Mary Beard: ‘Everyone is policing everything, and the left are just as bad as the right’

Professor Mary Beard associates the restaurant Moro, in London’s Clerkenwell, with afternoons of flowing wine and pats on the back. It’s where her publisher takes her to celebrate when she has delivered a book manuscript. She’s nearing such a deadline when we meet there – just finalising the endnotes to her new title about Roman emperors, a companion volume to SPQR: A History of Ancient Rome, her bestselling account of the empire’s rise and fall – so she carries a bit of that demob spirit with her. She orders a glass of her favourite Basque spritz wine, txiki blanco, and a plate of Iberian pork, and settles back on a cushioned window seat into the lunchtime clatter of conversation.

At 68, Beard has lately taken compulsory retirement from 40 years of teaching classics to undergraduates at her Cambridge college; now she is concentrating full time on illuminating the ancient world for the rest of us. In the days before we meet, I’ve been catching up on her required-reading blog, A Don’s Life. In it she uses the example of Marcus Licinius Crassus, one of the despised super-rich of the first century BC, to examine Nadhim Zahawi’s shocking tax affairs; she has compared the response to a devastating earthquake on the Turkish/Syrian borders 2,000 years ago – the emperor Trajan ploughed central funds into improved rebuilding schemes – with the planning failures of the recent disaster; and she has examined the Scottish prisons controversy in light of Roman attitudes to incarceration. In a world defined by what she calls “presentism”, a blinkered obsession with the here and now, Beard offers a spirited, repeated reminder that there is nothing new under the sun.

That is the message of a series of short films she has just made for schools, which open up for teenagers “culture war” questions of free speech. Beard has lived on the frontline of that conflict for some time – cheerfully strapped to the mast as she navigates those rough seas between outrage and woke. “I don’t think university campuses are quite the nightmare of terror some newspapers want to make them,” she says. “But I think, too, it is probably easier for teachers to talk to kids about Socrates than about [social media]. He may have died 2,500 years ago, but it turns out he had quite a few of these ideas worked out. If you can encourage kids to think about the issues historically you have made a start. The ancient world can be a classic safe space.”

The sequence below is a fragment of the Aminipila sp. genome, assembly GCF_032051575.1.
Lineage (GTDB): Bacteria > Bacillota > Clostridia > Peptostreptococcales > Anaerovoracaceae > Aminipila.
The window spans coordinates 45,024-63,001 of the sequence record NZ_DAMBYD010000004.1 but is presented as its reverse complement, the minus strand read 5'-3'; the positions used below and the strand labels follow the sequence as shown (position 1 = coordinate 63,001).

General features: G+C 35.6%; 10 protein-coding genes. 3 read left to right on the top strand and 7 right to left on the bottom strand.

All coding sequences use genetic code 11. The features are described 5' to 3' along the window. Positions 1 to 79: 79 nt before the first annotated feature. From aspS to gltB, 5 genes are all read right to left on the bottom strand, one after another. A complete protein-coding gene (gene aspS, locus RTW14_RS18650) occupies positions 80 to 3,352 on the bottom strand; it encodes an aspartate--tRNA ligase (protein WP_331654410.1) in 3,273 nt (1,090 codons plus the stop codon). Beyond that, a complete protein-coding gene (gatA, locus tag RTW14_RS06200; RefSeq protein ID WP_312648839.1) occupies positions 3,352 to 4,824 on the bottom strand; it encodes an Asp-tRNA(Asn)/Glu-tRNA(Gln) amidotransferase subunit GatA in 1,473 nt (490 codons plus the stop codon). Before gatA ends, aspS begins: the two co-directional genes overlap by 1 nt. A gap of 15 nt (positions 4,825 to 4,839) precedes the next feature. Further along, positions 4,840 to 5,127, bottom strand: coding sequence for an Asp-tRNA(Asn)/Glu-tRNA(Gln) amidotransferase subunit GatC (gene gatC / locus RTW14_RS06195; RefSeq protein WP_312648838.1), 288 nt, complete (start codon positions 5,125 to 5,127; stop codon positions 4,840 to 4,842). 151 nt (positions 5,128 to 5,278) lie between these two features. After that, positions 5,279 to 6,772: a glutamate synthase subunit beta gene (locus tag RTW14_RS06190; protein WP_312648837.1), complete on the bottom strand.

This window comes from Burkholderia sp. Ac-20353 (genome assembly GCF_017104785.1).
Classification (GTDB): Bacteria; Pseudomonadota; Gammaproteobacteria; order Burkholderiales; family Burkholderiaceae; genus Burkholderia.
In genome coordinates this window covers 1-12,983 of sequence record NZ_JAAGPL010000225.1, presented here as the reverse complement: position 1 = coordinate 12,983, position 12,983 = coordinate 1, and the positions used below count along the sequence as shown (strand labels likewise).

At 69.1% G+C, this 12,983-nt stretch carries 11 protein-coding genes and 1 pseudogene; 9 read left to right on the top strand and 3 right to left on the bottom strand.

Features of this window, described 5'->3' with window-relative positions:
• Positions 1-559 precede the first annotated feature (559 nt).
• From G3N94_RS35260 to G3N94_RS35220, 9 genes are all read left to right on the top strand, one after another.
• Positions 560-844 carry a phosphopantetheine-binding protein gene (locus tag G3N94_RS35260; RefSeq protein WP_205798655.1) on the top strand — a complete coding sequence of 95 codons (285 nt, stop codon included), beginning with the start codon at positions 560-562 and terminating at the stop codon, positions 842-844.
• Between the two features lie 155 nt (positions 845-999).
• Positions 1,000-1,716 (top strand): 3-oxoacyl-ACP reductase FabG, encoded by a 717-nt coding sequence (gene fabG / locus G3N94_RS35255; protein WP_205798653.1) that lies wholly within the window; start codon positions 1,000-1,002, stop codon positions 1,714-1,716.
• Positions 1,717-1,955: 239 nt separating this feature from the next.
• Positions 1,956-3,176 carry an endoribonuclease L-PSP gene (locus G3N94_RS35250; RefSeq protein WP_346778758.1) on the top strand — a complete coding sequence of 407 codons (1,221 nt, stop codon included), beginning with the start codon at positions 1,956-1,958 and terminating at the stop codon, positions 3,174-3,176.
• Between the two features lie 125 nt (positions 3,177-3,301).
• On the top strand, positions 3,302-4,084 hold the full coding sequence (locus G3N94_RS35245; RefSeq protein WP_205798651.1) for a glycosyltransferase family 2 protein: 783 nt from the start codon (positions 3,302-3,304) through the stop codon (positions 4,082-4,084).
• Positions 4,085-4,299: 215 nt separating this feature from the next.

Beard, who is fond of Cicero’s maxim “if we are not ashamed to think it, we should not be ashamed to say it”, has been a robust defender of context and common sense in our society of easy offence. She has, from time to time, jumped in to defuse manufactured apoplexy on Twitter, only to find herself a target for mansplaining and vicious misogyny. The worst case, she suggests, was when, responding to a tweet from far-right firestarter Paul Joseph Watson, she defended a BBC cartoon for depicting a Roman governor of ancient Britain as dark skinned. She pointed to the fact of the Algerian-born governor, Quintus Lollius Urbicus, only to be faced with an unlikely pile-on of Romans-were-all-white antagonists; the Black Swan economist Nassim Nicholas Taleb then attacked her “historian hearsay bullshit”. These days, she never takes a step back, but tries to choose her battles. “Everyone is policing everything,” she says, “and the left are just as bad as the right.”

She is a little nostalgic for an era of more open and combative table talk. Ordering another glass of txiki, she recalls the bluntness of some of her mentors, who did not spare her feelings in delivering criticism, often over long lunches. “The most useful advice I ever received,” she says, “came from a man who was a real toughie. He would say things that you would never get away with now. I had written one of my first academic papers and given it him to read. We met, I remember, to discuss it in that original Pizza Express in Coptic Street near the British Museum. We were probably on our second bottle of wine and he said something about my paper which I’ve never forgotten: ‘It may be right, Mary, but it’s bloody boring.’ I was 24 or 25. I thought about it. Up until that moment I had always believed writing was just about saying what you wanted to say. But after that I realised there was someone else involved: you had to think about the reader.”